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Pinellas Suncoast Fire and Rescue District

Four candidates are seeking two seats on this agency's board, created by changes to the former Indian Rocks Fire District.

By SHEILA MULLANE ESTRADA

© St. Petersburg Times, published November 1, 2000


The fire district, formerly the Indian Rocks Fire District, serves 12,000 homes and businesses in the towns of Indian Shores, Indian Rocks Beach, Belleair Beach, Belleair Shores and a portion of mainland between Ulmerton Road, 94th Avenue N, 131st Street N and the intercoastal waterway.

The fire district's board of commissioners was recently changed to give residents and businesses on the mainland more representation. Board members serve four-year terms and are paid $150 a month. Each of the five board members must live in the areas they represent. Two seats are up for election this year: Seat 1, which represents the town of Indian Shores, and Seat 2, representing Indian Rocks.

Seat 1

Two candidates who have run against each other before in other elections are vying for the Indian Shores seat on the Pinellas Suncoast Fire District board.

The incumbent Indian Shores commissioner, Ed Murphree, is not running for re-election.

Janet Hoppe, 69, was chairwoman for four of the seven years she previously served on the fire district board. She says she is running again to bring a spirit of teamwork to the board. She hopes to help the district find a permanent home for its EMS unit "somewhere in the Redingtons."

The district has experienced several years of political controversy during its unsuccessful effort to continue providing contract fire service to Redington Shores and North Redington Beach.

The district holds a contract with Pinellas County to provide emergency medical service to these towns and Redington Beach. A Pinellas Suncoast EMS unit is now stationed at rented quarters within the Parsley's mobile home park in Redington Shores.

Robert McEwen, 71, who retired earlier this year as mayor of Indian Shores, says he wants to address low morale among the district's firefighters.

"The district needs help. Board meetings have been very disruptive, contributing to driving away the Redingtons. This has hurt our tax base," says McEwen.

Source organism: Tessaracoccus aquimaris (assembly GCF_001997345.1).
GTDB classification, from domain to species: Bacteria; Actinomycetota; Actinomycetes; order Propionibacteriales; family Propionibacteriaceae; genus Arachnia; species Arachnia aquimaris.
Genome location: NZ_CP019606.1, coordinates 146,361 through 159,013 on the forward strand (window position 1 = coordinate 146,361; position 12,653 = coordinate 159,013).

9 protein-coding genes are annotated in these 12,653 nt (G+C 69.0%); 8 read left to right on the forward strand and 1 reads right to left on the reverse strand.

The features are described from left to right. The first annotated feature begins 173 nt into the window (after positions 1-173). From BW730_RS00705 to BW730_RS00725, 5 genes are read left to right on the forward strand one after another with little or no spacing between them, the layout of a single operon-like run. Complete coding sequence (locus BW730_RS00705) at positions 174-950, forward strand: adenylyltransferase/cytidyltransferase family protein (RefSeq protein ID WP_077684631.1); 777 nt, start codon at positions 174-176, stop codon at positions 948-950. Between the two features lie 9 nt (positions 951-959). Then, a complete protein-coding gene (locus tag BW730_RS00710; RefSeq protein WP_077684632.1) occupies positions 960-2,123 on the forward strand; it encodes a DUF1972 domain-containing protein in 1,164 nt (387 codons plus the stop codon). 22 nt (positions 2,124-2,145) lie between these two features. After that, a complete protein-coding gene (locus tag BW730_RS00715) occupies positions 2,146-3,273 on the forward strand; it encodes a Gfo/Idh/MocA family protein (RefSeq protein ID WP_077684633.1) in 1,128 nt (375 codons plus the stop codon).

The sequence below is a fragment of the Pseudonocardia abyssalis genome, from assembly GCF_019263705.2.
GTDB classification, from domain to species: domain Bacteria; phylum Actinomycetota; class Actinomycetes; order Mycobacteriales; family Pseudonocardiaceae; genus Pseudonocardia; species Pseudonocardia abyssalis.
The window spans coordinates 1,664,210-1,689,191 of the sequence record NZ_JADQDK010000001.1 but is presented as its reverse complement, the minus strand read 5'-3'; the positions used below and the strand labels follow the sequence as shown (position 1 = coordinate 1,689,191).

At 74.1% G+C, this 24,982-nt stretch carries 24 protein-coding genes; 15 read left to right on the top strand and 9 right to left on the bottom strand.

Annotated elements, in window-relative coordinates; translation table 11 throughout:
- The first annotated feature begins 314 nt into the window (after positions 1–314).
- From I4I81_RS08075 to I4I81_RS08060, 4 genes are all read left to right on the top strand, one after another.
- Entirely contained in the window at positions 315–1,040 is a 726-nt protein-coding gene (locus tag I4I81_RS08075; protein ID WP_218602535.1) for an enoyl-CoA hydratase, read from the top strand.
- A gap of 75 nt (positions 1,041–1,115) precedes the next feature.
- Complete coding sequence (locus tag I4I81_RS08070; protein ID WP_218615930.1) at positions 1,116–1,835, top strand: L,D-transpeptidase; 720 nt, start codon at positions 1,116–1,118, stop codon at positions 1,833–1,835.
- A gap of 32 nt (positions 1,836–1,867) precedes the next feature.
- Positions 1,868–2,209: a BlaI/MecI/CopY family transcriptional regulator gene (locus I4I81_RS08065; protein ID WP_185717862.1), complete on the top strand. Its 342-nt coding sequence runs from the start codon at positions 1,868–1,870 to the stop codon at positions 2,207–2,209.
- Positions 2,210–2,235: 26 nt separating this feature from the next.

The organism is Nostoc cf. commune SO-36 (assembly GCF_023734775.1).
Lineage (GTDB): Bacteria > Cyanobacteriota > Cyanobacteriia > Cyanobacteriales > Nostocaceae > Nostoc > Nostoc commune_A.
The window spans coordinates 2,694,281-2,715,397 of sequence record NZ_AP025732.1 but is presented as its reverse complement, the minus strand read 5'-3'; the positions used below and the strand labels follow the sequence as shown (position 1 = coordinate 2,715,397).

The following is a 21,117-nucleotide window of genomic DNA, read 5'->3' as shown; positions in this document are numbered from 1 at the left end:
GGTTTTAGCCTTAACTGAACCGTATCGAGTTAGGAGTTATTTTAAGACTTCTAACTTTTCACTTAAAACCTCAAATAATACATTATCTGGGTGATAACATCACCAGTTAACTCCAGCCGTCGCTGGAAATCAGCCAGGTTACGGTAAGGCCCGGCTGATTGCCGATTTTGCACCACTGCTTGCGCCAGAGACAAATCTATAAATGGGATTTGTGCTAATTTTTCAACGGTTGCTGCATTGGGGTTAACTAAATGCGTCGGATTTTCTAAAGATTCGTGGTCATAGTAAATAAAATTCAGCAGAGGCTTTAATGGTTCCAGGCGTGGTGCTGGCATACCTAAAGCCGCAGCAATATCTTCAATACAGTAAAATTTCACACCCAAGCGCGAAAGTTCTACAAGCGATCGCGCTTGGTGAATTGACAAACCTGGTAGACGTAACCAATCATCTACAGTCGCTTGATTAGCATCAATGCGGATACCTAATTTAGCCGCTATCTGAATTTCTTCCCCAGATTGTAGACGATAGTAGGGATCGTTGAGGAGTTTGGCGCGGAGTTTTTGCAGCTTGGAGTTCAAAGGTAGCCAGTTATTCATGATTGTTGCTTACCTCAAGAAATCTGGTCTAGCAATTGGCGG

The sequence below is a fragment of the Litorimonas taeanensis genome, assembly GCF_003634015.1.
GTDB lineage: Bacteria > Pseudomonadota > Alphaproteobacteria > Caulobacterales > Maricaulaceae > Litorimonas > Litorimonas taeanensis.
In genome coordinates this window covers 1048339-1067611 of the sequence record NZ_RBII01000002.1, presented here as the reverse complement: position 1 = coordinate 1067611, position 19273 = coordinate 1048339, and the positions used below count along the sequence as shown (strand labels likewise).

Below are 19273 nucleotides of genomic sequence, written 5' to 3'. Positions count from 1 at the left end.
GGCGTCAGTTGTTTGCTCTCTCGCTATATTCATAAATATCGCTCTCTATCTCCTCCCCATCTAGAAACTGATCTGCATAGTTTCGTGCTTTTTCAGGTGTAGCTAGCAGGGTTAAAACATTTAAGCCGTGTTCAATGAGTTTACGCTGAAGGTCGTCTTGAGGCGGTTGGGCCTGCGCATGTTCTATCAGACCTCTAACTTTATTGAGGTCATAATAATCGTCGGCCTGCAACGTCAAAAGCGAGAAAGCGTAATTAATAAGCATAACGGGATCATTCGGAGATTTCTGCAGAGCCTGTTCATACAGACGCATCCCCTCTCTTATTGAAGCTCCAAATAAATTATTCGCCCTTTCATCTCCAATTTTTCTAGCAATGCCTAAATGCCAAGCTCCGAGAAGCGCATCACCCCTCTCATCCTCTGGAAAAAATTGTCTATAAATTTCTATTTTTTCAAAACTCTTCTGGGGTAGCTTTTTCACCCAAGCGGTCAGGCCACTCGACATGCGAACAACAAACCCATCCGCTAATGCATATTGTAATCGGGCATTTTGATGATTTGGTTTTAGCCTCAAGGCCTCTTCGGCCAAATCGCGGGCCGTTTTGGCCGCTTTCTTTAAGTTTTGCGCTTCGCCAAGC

Hoppe is a former Indian Shores mayor and commissioner and served on the fire district board for seven years. She was born and raised in Tampa and graduated from Florida State University. She has worked as a reporter and editor as well as in state government. Since moving to Indian Shores in 1965 to operate the family's motel, she has been active in community organizations. She is a widow.

McEwen, who has lived in Indian Shores for 23 years, first served on the town's council in 1987 and was mayor for the past 10 years. He is retired from the Marine Corps and is a Vietnam veteran. He worked for 19 years for the United Media Scripps-Howard Feature Service, retiring as vice president of sales. He has been active in community organizations. McEwen is married and has two children.

Seat 2

Two incumbents on the Pinellas Suncoast Fire District board of commissioners are competing for the same seat to represent Indian Rocks homeowners and businesses.

Ed Piniero, chairman of the fire district board, is contesting the seat held by Bill Ripley. Piniero's seat on the board was eliminated when voters opted to convert Piniero's at-large seat to one that represents mainland residents and businesses.

"I am a people's advocate. I am conservative," says Piniero, who takes pride in the district's debt-free status since 1993. He pledges to continue working to provide quality fire and emergency service.

"If I have any expertise at all, it's in this business," says Ripley, a retired firefighter. He describes the loss of the fire service contract to the Redingtons as unfortunate and believes the district should locate a permanent facility for its Redington Shores-based EMS unit.

Piniero, 59, has served on the fire board since 1992, including three years as chairman and three years as vice chairman. During his tenure, Piniero fought for a state law that preserved the right of referendum on tax increases and other issues for fire district voters. Piniero is a graduate of the RCA Institute of Technology, served in the U.S. Army, and retired from Bull HN after working 24 years as a computer engineer. He is married and has two children.

Ripley, 66, has represented Indian Rocks Beach on the fire board for five years. Ripley worked as a firefighter for 39 years in the Tampa, Hillsborough County and Sarasota fire departments. He retired in 1993 as chief of training for the Hillsborough County department. Ripley received a bachelor's degree from the University of South Florida, as well as associate's degrees in firefighting from St. Petersburg Junior College and Hillsborough Community College. He is married and has three children.

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